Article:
Office for Technology Commercialization

Trachea Model for Intubation Training

Technology #20150034

Questions about this technology? Ask a Technology Manager

Download Printable PDF

Image Gallery
Medical MannequinMedical SimulationTracheal Intubation
CREST Laboratory, SimPORTAL
University of Minnesota Medical School
Managed By
Andrew Morrow
Technology Licensing Officer

High Fidelity Mannequin Provides Intubation Practice

A mannequin face and torso modelled precisely after its own researcher has been developed that feels, appears, and responds exactly like human flesh. An anatomically complete airway trainer assists in practicing tracheal intubations, common practice-intensive procedures in military and civilian emergencies. There exist many mannequins (manikins) designed to assist in tracheal (or endotracheal) intubation medical simulations, but the detailed responsiveness and realistic qualities of this new technology are unmatched in their ability to immerse the participant in the procedure: the skin will bleed if cut, the teeth have real moisture, and the skin has functional pores. The research team foresees production of this mannequin to be affordable and expandable. See the Star Tribune’s video demonstration for a visual experience with the mannequin.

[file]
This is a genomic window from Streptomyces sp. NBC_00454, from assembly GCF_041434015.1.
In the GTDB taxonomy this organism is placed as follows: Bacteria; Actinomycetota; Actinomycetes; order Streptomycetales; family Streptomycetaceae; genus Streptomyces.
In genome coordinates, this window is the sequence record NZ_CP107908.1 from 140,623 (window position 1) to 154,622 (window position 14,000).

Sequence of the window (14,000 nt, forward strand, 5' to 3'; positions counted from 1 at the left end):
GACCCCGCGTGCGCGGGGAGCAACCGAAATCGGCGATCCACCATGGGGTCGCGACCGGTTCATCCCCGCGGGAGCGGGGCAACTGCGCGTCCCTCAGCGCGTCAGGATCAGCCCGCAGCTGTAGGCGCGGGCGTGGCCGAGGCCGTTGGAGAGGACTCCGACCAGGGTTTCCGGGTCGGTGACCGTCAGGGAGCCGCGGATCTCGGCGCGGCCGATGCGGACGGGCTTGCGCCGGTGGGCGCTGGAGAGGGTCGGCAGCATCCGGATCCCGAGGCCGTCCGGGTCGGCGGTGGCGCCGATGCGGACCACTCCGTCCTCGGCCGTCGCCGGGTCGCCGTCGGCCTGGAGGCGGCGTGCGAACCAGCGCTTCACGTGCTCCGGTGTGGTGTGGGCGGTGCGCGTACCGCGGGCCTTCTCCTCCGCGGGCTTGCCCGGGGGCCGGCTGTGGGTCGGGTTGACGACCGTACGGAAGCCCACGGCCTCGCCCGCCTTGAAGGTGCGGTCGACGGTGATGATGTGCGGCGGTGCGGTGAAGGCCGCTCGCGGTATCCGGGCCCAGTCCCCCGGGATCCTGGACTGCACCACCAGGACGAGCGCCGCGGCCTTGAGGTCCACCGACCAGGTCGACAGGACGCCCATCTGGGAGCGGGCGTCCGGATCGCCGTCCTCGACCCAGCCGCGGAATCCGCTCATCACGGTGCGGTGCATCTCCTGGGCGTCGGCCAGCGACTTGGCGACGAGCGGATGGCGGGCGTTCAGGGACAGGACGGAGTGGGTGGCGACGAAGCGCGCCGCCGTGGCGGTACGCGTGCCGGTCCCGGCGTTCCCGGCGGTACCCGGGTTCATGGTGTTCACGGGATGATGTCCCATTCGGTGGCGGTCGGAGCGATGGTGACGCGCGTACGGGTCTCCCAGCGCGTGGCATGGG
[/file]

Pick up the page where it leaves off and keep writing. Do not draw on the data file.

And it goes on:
Military Medicine Requirements

It is estimated that 10% of preventable battlefield deaths are due to an obstructed airway. Life-saving drugs administered to victims of serious physical injury will often disable the neuromuscular impulse to breathe, making tracheal intubation absolutely necessary. This lifelike mannequin trainer allows for an in-the-moment environment that will prevent the most common, dangerous issues with tracheal intubations: chipped teeth, damaged airways, and missing the trachea and instead intubating the stomach. The mannequin is a leap forward in the close bond between surgical simulation and military medicine. It was designed and commissioned by the U.S. military, but developers hope that the mannequin will be available for civilian training.


  • Provides extremely lifelike subject for tracheal intubation (bleeds, exhibits moisture, etc.)
  • Facilitates necessary practice for a common life-saving technique.
  • Designed to prevent chipped teeth, damaged airways, and correct end placement in real life.

Phase of Development Pre-market Validation